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NetSuite Integration: Hand Coded vs. Automated Approach

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NetSuite Integration: Hand Coded vs. Automated Approach

Hand coding a NetSuite integration for your business means heavy coding and higher cost. Learn how to take advantage of a more automated approach.

· Integration Zone ·
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NetSuite offers stellar Software as a Service (SaaS) products for accounting, operations, cloud relationship management (CRM), and eCommerce. It enables interdepartmental coordination by uniting accounting, sales, and support with on a single interface. However, teams face difficulties when the cloud-based solution needs to be connected with Enterprise Resource Planning (ERP), CRM or other e-commerce applications. There are so many features to extend the NetSuite functionalities yet users face several issues while integrating it with third-party applications.The application is cloud-based with a differentiated architecture and teams face challenges while integrating it with on-premise legacy applications. Overcoming hybrid world challenges with the archaic coding approach is difficult.

The point-to-point approach requires heavy coding and it is strategically unwise to execute Netsuite API  integration with the help of this approach. As a lot of IT staff are required to brute coding and integrate NetSuite with other systems in an enterprise. Let’s imagine an IT ecosystem where there are thousands and thousands of applications. These applications cannot be integrated with a single NetSuite integration flow.

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There are a lot of disadvantages of integrating NetSuite with this approach:

  1. High operational cost: IT teams use hairball JAVA coding to develop integrations between different endpoints. This method involves a lot of cost, as IT teams need to be hired for building integrations. Also, this method is slow and doesn’t address pervasive integration needs. Teams cannot reuse the integrations and spend huge time on hand coding independent flows.

  2. Technical challenges: Combining new-age technologies is difficult with custom integrations. The integration layer gets disturbed whenever there is a major change in the ecosystem. Huge efforts are required for incorporating minor upgrades. This delays time to revenue and depreciates the quality of services.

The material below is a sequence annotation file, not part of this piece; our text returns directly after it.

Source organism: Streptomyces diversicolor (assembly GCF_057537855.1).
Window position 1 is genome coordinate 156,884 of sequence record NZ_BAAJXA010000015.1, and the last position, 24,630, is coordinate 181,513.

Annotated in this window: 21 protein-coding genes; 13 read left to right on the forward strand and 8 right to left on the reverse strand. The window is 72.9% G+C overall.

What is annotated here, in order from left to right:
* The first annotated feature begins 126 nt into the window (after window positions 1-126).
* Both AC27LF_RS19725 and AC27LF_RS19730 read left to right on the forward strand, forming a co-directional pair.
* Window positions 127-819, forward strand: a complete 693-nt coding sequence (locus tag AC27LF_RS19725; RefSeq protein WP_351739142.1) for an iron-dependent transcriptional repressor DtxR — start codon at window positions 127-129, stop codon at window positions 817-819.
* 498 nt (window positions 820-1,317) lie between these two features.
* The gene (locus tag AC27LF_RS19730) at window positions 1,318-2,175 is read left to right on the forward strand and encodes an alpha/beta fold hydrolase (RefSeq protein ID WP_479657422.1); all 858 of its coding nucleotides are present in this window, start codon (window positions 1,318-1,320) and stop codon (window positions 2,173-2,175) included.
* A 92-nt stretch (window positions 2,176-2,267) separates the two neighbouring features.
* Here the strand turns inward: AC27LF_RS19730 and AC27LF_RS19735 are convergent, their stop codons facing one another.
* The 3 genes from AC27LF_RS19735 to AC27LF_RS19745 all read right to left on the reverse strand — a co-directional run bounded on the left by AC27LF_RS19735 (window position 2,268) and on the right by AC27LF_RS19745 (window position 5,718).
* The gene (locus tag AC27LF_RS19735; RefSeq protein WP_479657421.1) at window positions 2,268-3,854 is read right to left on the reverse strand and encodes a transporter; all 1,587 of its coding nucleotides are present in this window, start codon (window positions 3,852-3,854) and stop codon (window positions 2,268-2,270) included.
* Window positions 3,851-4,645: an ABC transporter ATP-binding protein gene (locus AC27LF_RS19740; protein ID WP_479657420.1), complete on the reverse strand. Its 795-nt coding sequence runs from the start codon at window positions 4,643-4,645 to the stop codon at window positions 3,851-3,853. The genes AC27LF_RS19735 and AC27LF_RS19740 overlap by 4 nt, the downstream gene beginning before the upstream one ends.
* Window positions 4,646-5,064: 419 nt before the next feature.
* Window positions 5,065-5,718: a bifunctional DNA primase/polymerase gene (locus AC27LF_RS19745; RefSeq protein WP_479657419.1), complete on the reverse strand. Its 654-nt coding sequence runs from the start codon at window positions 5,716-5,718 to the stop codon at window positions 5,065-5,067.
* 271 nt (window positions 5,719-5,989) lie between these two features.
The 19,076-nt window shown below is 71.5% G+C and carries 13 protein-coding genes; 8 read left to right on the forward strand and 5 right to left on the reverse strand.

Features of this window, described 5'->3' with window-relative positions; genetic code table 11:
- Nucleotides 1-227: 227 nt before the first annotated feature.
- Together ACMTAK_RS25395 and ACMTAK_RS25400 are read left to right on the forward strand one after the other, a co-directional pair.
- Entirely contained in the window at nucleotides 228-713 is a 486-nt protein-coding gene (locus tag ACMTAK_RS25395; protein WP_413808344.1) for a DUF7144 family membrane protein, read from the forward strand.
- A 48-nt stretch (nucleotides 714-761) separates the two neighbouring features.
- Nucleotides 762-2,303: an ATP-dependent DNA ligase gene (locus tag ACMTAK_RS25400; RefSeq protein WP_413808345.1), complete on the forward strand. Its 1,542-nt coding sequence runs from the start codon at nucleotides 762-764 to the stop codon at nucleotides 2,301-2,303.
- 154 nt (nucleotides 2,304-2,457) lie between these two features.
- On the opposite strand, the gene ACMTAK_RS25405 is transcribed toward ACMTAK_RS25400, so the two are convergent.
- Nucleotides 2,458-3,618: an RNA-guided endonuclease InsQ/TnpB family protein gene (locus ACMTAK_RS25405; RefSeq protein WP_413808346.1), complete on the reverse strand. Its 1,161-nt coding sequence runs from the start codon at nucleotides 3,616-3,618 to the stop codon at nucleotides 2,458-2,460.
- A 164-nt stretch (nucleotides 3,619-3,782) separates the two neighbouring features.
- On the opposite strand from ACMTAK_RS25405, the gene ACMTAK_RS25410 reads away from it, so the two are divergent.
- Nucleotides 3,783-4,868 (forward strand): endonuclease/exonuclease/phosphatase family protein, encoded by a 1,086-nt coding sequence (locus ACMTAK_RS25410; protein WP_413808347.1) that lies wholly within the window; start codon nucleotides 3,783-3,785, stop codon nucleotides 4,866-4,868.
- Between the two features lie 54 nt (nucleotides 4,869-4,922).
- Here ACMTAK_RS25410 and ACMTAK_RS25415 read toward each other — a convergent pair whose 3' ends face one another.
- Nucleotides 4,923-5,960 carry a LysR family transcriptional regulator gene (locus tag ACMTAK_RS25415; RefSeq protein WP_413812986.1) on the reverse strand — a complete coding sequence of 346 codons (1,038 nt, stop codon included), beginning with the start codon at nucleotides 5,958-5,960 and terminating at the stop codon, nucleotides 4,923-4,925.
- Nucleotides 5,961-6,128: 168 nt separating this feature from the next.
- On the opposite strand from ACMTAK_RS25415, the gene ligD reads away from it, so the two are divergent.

3. Unscalable: Point-to-point coding is not only complex, but it is also unscalable. it cannot be scaled across departments or organizations. NetSuite integration flows are difficult to connect with other partners.

  4. Expensive maintenance: NetSuite integration with a hand-coded approach is costly and requires constant support and maintenance. Maintenance costs spike when developers are required for expensive maintenance. Connectors need to be developed on a timely basis for new integrations.

Integrating NetSuite With Other Applications

NetSuite needs to work in tandem with many other legacy and on-premise applications. While integrating NetSuite with other applications it is important to consider many other factors, i.e., team structures, code bases, architectures, etc. Many organizations still view development with a binary approach where one code is developed and thrown to maintenance team which has a different perspective of integration. NetSuite offers SuiteConnect for integrating NetSuite with enterprise applications. But the set of connectors are limited and make it difficult to integrate with other applications.

To understand the complexity we can take a use case where users needed to write several lines of code just for bringing data from other applications:

In this use case, we will discuss Integrating Salesforce with NetSuite using Java Code (Manual Approach).

Step 1: Go to Remote site settings in Salesforce.

Step 2: Add NetSuite remote URL.

Step 3: Create a Script in NetSuite.

Step 4: Go to Document → Files → SuiteScripts → Manual Script.

Step 5: Create the JavaScript to add a new customer:


// Create a standard NetSuite record
function createRecord(datain) {
    var err = new Object();
    // Validate if mandatory record type is set in the request
    if (!datain.recordtype) {
        err.status = “failed”;
        err.message = “missing recordtype”;
        return err;
    }
    var record = nlapiCreateRecord(datain.recordtype);
    for (var fieldname in datain) {
        if (datain.hasOwnProperty(fieldname)) {
            if (fieldname != ‘recordtype’ && fieldname != ‘id’) {
                var value = datain[fieldname];